Army Cpl. Ronald Rosser earned his Medal of Honor 58 years ago on the steep hills of Korea in a place where the snow piled up several feet deep. By comparison, tonight's downpour that spoiled part of the Medal of Honor Society's parade motorcade, was a mere nuisance.

"It wasn't anything to have it (the temperature) 30 or 40 degrees below zero," Rosser recalled of his days living in a foxhole. "Even rats froze to death in my bunker."

Of the 3,447 medals given out since the Medal of Honor was created by Congress in 1861, about 133 went to men who fought in Korea. Only 13 of them survive, Rosser said.

Rosser, of Ohio, was decorated for his actions in a battle with the Chinese near the village of Ponggilli. He and his men were outnumbered nearly 10-to-1 when Rosser had to charge several enemy positions armed only with a carbine and hand grenade.

On three separate occasions, Rosser ran out of ammo and all three times he loaded up and got back in the fight. There were as many as 1,500 Chinese troops in the area.

"You might as well give everything you got," Rosser, now 81, said of his time in combat. "If you're still on your feet, you do what you can."

Meanwhile, a disappointing crowd of probably less than 250 waved to Rosser and the other recipients during their parade along The Battery, on a night when threatening weather kept many at home. Still, some who showed up said they would not have skipped the drive-by for anything.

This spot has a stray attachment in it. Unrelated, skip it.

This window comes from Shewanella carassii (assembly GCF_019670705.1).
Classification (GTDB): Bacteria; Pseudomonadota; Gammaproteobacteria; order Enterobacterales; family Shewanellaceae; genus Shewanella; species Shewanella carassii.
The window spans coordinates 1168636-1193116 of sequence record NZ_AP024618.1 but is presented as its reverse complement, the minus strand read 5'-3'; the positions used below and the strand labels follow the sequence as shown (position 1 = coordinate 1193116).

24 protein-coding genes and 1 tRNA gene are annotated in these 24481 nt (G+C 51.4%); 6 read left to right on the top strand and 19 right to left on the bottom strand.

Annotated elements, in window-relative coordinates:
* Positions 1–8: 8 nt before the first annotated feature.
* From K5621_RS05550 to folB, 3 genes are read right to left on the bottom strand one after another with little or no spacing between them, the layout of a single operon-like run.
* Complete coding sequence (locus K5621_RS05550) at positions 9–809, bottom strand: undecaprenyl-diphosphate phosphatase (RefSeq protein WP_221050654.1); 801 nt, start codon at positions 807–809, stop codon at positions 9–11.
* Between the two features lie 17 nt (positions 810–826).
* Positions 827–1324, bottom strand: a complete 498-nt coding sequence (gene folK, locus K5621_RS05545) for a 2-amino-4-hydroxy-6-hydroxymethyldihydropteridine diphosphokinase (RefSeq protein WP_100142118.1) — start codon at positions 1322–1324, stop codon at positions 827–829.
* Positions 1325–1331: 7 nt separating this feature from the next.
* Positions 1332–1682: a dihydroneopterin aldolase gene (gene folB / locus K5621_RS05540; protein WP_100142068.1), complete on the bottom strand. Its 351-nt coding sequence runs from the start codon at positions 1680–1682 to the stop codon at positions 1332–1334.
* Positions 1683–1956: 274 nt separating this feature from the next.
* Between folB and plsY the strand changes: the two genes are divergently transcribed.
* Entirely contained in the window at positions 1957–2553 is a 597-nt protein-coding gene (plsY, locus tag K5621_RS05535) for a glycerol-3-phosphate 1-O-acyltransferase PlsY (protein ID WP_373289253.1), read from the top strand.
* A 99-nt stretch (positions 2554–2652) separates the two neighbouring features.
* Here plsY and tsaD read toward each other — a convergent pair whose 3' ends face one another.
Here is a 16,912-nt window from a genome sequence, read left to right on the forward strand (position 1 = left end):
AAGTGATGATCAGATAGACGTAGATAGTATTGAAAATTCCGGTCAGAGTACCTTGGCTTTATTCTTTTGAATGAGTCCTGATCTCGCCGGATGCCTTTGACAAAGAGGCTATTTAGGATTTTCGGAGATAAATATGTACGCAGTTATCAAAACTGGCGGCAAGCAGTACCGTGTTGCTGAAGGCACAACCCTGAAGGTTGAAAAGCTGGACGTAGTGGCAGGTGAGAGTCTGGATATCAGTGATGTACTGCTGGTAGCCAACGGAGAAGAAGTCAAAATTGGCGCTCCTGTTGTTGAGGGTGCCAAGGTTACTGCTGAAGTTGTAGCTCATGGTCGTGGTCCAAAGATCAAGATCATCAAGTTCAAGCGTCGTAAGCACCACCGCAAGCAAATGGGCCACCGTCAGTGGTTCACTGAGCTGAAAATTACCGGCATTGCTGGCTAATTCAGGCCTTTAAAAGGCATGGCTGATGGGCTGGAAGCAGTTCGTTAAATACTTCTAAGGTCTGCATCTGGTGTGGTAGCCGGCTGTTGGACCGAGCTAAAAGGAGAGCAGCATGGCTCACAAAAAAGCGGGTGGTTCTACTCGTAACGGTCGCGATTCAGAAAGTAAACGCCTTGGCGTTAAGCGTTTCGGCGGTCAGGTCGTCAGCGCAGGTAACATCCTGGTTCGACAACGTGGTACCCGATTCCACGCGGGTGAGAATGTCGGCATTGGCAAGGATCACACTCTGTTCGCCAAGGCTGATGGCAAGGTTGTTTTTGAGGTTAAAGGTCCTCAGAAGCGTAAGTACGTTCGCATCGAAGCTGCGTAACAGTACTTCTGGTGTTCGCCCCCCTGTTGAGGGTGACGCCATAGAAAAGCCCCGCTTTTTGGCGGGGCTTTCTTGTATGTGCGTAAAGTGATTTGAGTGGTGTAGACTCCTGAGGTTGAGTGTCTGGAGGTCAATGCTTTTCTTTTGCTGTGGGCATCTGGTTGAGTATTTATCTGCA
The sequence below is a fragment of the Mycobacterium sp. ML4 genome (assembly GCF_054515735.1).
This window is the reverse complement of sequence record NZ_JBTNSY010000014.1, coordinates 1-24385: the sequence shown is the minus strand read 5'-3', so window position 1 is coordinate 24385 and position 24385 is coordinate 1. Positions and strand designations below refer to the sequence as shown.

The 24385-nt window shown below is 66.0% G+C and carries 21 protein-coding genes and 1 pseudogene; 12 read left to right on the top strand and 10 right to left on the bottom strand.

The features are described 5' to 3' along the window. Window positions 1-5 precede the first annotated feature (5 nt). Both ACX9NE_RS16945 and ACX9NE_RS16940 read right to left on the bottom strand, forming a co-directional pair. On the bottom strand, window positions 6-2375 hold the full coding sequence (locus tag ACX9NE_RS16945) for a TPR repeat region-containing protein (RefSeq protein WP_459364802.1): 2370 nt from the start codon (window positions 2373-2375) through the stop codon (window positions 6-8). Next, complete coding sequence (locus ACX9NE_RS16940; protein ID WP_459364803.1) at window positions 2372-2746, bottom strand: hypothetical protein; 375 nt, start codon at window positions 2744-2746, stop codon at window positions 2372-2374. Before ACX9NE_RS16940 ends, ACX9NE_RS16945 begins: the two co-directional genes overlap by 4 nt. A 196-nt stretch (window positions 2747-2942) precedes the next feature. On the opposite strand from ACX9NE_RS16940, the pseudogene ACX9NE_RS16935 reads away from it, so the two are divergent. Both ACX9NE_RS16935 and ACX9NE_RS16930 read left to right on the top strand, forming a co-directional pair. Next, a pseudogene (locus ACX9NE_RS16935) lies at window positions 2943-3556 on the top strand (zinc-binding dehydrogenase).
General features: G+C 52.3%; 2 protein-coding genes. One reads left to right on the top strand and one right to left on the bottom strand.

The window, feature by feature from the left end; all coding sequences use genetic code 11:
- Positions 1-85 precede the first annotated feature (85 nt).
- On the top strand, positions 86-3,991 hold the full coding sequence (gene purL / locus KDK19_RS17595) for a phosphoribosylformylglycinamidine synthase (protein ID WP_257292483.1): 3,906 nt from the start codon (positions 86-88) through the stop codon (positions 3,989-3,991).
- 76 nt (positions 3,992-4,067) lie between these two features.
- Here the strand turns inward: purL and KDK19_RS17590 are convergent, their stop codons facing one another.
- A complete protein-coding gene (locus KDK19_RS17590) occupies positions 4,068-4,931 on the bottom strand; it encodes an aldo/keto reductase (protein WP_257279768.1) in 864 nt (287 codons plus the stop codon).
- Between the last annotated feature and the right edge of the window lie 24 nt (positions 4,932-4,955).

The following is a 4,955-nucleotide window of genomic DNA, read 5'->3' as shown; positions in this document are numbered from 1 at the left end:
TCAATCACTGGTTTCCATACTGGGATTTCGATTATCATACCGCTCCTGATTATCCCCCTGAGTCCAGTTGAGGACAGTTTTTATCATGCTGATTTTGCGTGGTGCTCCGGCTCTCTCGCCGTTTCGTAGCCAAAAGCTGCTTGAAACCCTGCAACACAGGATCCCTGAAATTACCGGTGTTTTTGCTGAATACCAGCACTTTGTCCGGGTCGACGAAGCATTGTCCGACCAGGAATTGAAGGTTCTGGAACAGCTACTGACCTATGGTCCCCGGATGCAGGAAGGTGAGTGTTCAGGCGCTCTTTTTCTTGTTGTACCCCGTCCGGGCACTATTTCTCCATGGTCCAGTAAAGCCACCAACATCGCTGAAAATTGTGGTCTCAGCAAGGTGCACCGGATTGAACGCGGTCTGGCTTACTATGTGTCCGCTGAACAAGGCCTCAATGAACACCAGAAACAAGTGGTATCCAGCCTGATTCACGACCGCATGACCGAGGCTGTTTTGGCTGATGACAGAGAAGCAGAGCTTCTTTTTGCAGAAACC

"I hope to see history, and I hope they see us showing respect and appreciation of what they have done with their service to this great country," said Darryl White of West Ashley, an Air Force veteran who watched the procession with his wife Norma move past Murray Boulevard.

Later in the evening, the group, their families and their guests gathered at the Carolina Yacht Club where dignitaries, including the mayors of the three large local cities, welcomed them tp Charleston. "Thank you for the way you have always been faithful, even at the point of death," added Gov. Mark Sanford.

At the session, U.S. Mint Deputy Director Andy Brunhart unveiled designs for the 2011 Medal of Honor commemorative coins in gold and silver versions, to be available next year. The gold coin will feature the image of original medal image authorized by Congress in 1861 on one side, and the goddess Minerva on the other. It will sell for $35.

The silver coin features the current Army, Navy and Air Force medals on one side, with the image of a modern-day soldier rescuing a wounded commrade on the other. It will sell for $10.

The gathering continues today through Sunday, and will include visits to numerous area schools Friday.

Reach Schuyler Kropf at 937-5551.